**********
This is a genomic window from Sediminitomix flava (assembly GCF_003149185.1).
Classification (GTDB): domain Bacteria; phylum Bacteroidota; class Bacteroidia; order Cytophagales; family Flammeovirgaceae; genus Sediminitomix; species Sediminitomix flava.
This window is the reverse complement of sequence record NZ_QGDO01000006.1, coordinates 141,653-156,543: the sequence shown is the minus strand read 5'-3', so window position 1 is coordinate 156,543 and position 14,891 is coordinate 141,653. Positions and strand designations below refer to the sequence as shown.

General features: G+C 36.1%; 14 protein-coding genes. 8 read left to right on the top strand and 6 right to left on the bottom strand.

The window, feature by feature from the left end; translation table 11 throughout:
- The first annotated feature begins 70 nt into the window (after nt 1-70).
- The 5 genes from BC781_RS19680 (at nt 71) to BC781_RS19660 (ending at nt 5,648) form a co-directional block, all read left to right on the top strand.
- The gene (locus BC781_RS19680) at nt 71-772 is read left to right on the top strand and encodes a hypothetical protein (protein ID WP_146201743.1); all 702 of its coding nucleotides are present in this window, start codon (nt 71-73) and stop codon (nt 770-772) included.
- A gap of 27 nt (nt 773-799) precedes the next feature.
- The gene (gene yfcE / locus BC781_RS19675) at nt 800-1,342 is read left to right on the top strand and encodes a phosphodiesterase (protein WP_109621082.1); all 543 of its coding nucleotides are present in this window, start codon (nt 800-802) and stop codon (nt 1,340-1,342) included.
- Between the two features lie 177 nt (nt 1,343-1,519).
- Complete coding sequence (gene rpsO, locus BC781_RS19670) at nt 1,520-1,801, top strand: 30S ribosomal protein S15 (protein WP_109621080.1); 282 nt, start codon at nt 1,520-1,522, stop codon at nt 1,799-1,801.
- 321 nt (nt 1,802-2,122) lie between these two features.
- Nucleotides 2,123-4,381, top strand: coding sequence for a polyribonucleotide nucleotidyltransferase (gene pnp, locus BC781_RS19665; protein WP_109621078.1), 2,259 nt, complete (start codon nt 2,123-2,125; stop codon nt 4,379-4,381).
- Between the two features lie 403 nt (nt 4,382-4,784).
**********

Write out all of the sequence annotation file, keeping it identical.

This is a genomic window from Sediminitomix flava (assembly GCF_003149185.1).
Classification (GTDB): domain Bacteria; phylum Bacteroidota; class Bacteroidia; order Cytophagales; family Flammeovirgaceae; genus Sediminitomix; species Sediminitomix flava.
This window is the reverse complement of sequence record NZ_QGDO01000006.1, coordinates 141,653-156,543: the sequence shown is the minus strand read 5'-3', so window position 1 is coordinate 156,543 and position 14,891 is coordinate 141,653. Positions and strand designations below refer to the sequence as shown.

General features: G+C 36.1%; 14 protein-coding genes. 8 read left to right on the top strand and 6 right to left on the bottom strand.

The window, feature by feature from the left end; translation table 11 throughout:
- The first annotated feature begins 70 nt into the window (after nt 1-70).
- The 5 genes from BC781_RS19680 (at nt 71) to BC781_RS19660 (ending at nt 5,648) form a co-directional block, all read left to right on the top strand.
- The gene (locus BC781_RS19680) at nt 71-772 is read left to right on the top strand and encodes a hypothetical protein (protein ID WP_146201743.1); all 702 of its coding nucleotides are present in this window, start codon (nt 71-73) and stop codon (nt 770-772) included.
- A gap of 27 nt (nt 773-799) precedes the next feature.
- The gene (gene yfcE / locus BC781_RS19675) at nt 800-1,342 is read left to right on the top strand and encodes a phosphodiesterase (protein WP_109621082.1); all 543 of its coding nucleotides are present in this window, start codon (nt 800-802) and stop codon (nt 1,340-1,342) included.
- Between the two features lie 177 nt (nt 1,343-1,519).
- Complete coding sequence (gene rpsO, locus BC781_RS19670) at nt 1,520-1,801, top strand: 30S ribosomal protein S15 (protein WP_109621080.1); 282 nt, start codon at nt 1,520-1,522, stop codon at nt 1,799-1,801.
- 321 nt (nt 1,802-2,122) lie between these two features.
- Nucleotides 2,123-4,381, top strand: coding sequence for a polyribonucleotide nucleotidyltransferase (gene pnp, locus BC781_RS19665; protein WP_109621078.1), 2,259 nt, complete (start codon nt 2,123-2,125; stop codon nt 4,379-4,381).
- Between the two features lie 403 nt (nt 4,382-4,784).